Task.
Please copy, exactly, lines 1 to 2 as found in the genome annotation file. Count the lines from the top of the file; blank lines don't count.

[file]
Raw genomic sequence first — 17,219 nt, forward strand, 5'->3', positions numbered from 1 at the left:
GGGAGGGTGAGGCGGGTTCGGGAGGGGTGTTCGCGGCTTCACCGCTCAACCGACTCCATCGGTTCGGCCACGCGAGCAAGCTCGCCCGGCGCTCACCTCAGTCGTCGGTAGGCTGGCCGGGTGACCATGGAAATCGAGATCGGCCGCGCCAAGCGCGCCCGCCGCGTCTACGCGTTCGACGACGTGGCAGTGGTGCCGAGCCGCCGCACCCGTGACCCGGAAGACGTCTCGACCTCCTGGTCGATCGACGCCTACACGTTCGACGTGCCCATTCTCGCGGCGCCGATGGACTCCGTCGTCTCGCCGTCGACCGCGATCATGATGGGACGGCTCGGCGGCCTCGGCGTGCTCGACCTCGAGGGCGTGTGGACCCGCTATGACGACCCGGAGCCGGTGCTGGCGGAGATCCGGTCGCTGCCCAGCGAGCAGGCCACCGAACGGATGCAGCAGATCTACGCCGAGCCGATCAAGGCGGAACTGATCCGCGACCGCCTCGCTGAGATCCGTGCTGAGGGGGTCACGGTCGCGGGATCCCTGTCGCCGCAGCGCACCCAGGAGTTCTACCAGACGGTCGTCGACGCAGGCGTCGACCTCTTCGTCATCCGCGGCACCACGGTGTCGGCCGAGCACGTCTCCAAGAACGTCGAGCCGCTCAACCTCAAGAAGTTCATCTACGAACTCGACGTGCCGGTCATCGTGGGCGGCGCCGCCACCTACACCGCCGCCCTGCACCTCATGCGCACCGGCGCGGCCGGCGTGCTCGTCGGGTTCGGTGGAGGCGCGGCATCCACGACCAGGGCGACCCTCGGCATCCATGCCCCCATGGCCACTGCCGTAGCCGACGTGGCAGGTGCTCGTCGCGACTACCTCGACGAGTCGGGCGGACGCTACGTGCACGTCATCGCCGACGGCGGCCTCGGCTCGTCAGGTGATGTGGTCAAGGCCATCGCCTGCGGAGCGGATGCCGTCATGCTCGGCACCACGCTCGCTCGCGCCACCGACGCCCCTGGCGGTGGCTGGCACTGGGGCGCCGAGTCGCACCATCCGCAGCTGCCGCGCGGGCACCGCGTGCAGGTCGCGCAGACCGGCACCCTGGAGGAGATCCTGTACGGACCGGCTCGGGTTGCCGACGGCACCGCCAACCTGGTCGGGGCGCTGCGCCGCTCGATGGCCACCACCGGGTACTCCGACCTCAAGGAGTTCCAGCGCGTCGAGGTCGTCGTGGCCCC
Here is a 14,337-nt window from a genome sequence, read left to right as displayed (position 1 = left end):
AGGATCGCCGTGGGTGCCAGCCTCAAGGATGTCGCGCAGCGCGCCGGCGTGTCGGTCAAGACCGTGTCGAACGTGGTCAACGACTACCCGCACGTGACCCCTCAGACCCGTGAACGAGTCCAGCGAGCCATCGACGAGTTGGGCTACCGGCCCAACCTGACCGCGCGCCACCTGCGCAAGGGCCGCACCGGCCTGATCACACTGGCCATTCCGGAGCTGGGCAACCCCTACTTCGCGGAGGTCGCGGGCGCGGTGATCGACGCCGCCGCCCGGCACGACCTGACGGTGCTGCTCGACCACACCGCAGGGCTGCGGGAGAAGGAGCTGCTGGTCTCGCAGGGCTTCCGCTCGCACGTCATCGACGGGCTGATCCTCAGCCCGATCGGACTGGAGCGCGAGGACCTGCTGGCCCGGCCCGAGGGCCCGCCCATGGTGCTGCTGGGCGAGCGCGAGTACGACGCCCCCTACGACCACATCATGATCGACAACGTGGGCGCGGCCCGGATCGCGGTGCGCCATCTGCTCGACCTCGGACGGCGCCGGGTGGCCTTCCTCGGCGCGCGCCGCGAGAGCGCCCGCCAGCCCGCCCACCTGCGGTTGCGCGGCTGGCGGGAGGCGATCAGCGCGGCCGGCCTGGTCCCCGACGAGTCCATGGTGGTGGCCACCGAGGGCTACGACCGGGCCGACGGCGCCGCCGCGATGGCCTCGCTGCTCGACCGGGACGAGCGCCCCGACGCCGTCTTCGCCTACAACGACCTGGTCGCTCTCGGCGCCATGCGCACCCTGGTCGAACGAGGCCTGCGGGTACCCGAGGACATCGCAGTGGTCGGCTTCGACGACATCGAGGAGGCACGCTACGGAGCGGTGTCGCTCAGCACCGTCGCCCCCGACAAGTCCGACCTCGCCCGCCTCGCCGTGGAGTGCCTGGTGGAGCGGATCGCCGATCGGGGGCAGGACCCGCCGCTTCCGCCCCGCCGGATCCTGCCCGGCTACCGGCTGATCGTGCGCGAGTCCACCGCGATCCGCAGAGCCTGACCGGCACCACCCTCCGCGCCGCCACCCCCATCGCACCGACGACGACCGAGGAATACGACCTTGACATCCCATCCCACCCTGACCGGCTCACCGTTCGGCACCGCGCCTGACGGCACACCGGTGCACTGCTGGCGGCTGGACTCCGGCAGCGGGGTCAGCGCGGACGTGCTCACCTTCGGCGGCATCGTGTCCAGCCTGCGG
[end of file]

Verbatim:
Raw genomic sequence first — 17,219 nt, forward strand, 5'->3', positions numbered from 1 at the left:
GGGAGGGTGAGGCGGGTTCGGGAGGGGTGTTCGCGGCTTCACCGCTCAACCGACTCCATCGGTTCGGCCACGCGAGCAAGCTCGCCCGGCGCTCACCTCAGTCGTCGGTAGGCTGGCCGGGTGACCATGGAAATCGAGATCGGCCGCGCCAAGCGCGCCCGCCGCGTCTACGCGTTCGACGACGTGGCAGTGGTGCCGAGCCGCCGCACCCGTGACCCGGAAGACGTCTCGACCTCCTGGTCGATCGACGCCTACACGTTCGACGTGCCCATTCTCGCGGCGCCGATGGACTCCGTCGTCTCGCCGTCGACCGCGATCATGATGGGACGGCTCGGCGGCCTCGGCGTGCTCGACCTCGAGGGCGTGTGGACCCGCTATGACGACCCGGAGCCGGTGCTGGCGGAGATCCGGTCGCTGCCCAGCGAGCAGGCCACCGAACGGATGCAGCAGATCTACGCCGAGCCGATCAAGGCGGAACTGATCCGCGACCGCCTCGCTGAGATCCGTGCTGAGGGGGTCACGGTCGCGGGATCCCTGTCGCCGCAGCGCACCCAGGAGTTCTACCAGACGGTCGTCGACGCAGGCGTCGACCTCTTCGTCATCCGCGGCACCACGGTGTCGGCCGAGCACGTCTCCAAGAACGTCGAGCCGCTCAACCTCAAGAAGTTCATCTACGAACTCGACGTGCCGGTCATCGTGGGCGGCGCCGCCACCTACACCGCCGCCCTGCACCTCATGCGCACCGGCGCGGCCGGCGTGCTCGTCGGGTTCGGTGGAGGCGCGGCATCCACGACCAGGGCGACCCTCGGCATCCATGCCCCCATGGCCACTGCCGTAGCCGACGTGGCAGGTGCTCGTCGCGACTACCTCGACGAGTCGGGCGGACGCTACGTGCACGTCATCGCCGACGGCGGCCTCGGCTCGTCAGGTGATGTGGTCAAGGCCATCGCCTGCGGAGCGGATGCCGTCATGCTCGGCACCACGCTCGCTCGCGCCACCGACGCCCCTGGCGGTGGCTGGCACTGGGGCGCCGAGTCGCACCATCCGCAGCTGCCGCGCGGGCACCGCGTGCAGGTCGCGCAGACCGGCACCCTGGAGGAGATCCTGTACGGACCGGCTCGGGTTGCCGACGGCACCGCCAACCTGGTCGGGGCGCTGCGCCGCTCGATGGCCACCACCGGGTACTCCGACCTCAAGGAGTTCCAGCGCGTCGAGGTCGTCGTGGCCCC